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To recapture the Hong Kong of the past, Yau not only built historical sets but also tried to create the aesthetic of an old film. In his movie Ip, to the disapproval of his students, falls for a glamorous singer. They cautiously set up a semblance of a life together, but there are no sex scenes; their affair is platonic and chaste. Yau wanted to mimic the movies made in Hong Kong during the '50s when "there is no way to find a love scene. What I have done is to put the 1950s aura into 'The Final Fight.'"

To prepare to play Ip in "The Grandmaster," Leung spent a year and a half training in Wing Chun (and broke his arm twice while shooting). But beyond his physical prowess, it was Ip's intelligence and moral compass that Leung most wanted to portray. The actor recalled that when he came across a photograph of the real Ip, he saw "a man who doesn't look like a kung fu man. He looks like a scholar, a very refined, graceful person. In his eyes, I can see Ip Man still has dignity."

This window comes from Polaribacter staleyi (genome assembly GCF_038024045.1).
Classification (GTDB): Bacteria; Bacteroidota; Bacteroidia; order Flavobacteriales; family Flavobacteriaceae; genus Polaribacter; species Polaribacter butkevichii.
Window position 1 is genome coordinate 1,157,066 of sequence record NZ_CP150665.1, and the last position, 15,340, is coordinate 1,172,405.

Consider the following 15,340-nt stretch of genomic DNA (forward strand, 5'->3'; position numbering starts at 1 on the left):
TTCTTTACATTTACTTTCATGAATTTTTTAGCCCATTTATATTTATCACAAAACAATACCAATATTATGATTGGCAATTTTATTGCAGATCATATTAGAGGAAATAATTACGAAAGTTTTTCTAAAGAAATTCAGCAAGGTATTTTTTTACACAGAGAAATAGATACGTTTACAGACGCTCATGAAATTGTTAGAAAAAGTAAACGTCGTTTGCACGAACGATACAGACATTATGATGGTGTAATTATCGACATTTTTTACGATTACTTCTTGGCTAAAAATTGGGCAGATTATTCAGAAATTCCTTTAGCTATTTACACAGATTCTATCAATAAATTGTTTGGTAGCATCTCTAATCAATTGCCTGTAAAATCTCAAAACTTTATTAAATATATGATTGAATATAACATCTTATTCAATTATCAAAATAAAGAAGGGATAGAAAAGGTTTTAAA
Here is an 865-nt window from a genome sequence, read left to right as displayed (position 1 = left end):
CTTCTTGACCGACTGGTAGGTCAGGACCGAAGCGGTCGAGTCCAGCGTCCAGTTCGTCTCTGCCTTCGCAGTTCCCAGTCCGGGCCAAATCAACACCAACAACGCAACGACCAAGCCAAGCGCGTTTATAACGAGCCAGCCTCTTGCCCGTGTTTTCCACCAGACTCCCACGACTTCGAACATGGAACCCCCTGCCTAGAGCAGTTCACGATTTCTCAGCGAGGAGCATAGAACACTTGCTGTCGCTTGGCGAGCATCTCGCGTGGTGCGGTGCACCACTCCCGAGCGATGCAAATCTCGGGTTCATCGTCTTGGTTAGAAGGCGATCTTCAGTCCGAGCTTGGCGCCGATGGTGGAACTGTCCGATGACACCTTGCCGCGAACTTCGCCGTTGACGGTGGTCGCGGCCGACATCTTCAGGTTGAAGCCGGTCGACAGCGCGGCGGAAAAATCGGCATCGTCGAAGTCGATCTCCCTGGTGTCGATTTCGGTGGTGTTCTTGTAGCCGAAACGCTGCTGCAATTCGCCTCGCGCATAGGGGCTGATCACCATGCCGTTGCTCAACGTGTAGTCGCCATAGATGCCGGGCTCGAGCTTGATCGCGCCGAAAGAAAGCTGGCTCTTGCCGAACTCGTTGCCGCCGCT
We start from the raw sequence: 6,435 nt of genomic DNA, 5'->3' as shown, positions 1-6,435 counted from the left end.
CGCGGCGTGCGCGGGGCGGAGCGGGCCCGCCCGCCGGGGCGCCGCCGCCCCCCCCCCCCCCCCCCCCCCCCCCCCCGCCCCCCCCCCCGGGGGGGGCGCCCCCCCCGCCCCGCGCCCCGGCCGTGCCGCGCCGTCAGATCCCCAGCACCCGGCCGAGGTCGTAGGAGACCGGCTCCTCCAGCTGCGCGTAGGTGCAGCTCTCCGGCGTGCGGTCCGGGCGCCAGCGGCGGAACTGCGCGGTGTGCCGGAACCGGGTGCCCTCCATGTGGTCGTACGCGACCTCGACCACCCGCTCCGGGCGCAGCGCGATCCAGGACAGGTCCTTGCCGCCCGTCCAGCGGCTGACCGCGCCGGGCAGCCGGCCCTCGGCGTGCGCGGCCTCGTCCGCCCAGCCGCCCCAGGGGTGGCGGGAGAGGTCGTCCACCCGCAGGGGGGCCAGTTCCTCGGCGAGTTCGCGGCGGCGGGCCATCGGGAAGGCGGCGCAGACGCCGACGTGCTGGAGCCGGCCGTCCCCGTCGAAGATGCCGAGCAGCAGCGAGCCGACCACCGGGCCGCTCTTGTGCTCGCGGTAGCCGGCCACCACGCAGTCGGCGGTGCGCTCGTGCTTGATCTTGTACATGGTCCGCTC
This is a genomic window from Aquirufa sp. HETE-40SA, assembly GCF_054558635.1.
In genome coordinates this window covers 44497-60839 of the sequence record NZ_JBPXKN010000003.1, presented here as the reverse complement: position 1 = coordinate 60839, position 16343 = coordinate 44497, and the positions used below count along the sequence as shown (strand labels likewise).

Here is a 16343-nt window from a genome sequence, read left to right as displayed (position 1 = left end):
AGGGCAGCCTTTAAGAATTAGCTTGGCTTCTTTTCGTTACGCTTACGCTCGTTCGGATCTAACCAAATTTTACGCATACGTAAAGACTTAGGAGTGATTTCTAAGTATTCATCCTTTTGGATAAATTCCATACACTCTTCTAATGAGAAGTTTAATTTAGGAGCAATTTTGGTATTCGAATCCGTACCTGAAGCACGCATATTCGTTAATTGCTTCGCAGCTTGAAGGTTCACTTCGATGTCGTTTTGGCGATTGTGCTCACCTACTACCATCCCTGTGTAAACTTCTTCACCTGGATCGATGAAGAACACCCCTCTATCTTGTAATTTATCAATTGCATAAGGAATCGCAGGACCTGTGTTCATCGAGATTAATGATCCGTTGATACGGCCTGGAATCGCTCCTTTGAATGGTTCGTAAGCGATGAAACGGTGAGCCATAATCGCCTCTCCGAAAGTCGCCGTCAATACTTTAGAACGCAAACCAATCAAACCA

This notion is corroborated by Sifu Duncan Leung, one of Ip's former students, who trained with the master in 1950s Hong Kong and acted as Leung's martial arts teacher. "In the winter, [Ip Man] wore a very thin beat-up jacket, thin shorts and no shoes," recalled Sifu. "He was a real gentleman. He never complained, he never asked for help, not once."